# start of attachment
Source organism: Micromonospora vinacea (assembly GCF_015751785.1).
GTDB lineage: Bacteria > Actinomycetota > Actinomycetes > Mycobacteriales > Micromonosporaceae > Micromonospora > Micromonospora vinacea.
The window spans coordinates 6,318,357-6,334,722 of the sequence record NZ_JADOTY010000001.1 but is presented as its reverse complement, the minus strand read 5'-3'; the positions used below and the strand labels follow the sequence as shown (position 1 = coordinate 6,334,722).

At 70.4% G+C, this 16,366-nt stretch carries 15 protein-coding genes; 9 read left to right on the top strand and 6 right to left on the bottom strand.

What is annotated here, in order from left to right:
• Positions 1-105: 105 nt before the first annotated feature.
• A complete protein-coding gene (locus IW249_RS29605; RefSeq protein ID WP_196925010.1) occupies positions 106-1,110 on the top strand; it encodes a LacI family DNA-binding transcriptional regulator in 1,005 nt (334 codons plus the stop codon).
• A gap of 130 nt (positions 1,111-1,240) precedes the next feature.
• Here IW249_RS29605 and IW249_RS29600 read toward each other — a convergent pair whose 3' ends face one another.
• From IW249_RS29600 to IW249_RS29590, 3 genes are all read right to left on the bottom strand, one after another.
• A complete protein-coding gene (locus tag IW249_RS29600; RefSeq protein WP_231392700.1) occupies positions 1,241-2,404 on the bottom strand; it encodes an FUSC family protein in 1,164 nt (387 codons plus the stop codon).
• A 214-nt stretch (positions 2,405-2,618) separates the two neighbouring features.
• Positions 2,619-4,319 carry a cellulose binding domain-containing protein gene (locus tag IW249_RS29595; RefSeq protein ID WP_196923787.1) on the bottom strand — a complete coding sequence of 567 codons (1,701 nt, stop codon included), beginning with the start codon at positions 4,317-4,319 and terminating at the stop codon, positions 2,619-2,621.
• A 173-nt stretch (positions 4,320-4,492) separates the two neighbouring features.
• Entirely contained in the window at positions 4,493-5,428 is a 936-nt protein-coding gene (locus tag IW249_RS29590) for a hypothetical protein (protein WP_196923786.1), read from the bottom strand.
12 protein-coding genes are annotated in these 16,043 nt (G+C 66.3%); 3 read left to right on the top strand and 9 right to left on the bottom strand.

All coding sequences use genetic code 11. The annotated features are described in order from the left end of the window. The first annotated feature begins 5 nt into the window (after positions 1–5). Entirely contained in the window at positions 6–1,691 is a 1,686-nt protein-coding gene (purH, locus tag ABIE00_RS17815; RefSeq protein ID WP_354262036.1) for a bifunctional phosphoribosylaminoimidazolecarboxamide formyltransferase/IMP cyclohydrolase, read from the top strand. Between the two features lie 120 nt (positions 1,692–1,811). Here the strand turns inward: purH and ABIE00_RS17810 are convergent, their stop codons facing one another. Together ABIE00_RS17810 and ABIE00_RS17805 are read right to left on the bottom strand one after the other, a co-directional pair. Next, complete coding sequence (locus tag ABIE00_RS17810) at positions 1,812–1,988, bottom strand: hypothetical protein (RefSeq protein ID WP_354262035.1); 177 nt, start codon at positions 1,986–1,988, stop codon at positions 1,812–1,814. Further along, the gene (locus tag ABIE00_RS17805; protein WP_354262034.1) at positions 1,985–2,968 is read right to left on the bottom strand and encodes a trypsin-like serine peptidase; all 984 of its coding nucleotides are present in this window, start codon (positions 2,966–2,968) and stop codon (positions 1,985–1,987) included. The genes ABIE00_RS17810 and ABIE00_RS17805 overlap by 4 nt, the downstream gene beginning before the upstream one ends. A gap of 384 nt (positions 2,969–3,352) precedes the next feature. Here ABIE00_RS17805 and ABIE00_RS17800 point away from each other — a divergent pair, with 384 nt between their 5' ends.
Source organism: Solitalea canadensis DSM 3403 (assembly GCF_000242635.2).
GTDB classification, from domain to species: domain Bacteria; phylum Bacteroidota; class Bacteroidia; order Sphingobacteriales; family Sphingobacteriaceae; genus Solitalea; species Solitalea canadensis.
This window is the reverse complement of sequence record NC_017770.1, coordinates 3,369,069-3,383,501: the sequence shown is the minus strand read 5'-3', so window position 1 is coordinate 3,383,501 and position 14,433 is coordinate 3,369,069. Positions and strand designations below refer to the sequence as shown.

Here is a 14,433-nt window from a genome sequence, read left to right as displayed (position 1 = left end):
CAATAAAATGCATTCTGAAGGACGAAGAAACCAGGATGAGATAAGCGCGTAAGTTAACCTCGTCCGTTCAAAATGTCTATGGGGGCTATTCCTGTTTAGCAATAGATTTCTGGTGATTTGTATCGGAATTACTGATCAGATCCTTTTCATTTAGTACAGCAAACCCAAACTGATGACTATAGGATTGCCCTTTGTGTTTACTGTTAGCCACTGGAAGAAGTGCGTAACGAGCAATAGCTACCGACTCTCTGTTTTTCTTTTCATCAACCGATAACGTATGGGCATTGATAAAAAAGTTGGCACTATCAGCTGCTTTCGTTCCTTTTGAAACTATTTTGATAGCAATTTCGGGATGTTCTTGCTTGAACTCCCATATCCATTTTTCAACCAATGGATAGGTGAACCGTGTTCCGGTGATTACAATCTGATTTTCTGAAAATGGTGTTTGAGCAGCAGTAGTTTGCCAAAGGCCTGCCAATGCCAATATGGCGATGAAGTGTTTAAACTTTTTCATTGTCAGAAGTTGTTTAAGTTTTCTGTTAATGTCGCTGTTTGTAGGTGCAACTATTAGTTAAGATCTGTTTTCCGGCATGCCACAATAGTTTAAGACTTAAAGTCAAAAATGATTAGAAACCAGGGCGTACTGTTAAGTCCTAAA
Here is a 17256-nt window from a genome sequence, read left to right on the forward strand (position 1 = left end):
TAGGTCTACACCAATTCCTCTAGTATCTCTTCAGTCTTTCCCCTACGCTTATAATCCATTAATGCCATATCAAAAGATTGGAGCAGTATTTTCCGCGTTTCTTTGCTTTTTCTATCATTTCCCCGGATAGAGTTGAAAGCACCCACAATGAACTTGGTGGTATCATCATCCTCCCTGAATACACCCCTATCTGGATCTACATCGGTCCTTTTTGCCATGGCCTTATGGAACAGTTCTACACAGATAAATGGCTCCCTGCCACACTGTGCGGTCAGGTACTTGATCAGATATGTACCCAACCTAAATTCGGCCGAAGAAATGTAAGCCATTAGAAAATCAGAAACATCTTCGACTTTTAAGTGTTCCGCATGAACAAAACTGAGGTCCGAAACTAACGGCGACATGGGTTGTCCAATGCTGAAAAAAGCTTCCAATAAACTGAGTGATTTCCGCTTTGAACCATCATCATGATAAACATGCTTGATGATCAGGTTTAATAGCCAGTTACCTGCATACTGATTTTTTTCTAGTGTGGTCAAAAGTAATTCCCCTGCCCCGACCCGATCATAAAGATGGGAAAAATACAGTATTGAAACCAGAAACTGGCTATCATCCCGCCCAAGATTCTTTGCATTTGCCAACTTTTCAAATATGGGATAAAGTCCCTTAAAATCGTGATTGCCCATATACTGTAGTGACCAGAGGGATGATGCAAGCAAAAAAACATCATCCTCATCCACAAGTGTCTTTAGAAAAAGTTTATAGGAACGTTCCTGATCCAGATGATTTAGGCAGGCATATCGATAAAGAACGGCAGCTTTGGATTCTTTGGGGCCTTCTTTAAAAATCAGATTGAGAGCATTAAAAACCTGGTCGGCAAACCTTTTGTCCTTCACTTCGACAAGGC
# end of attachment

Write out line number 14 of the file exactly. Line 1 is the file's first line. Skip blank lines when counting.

• A 173-nt stretch (positions 4,320-4,492) separates the two neighbouring features.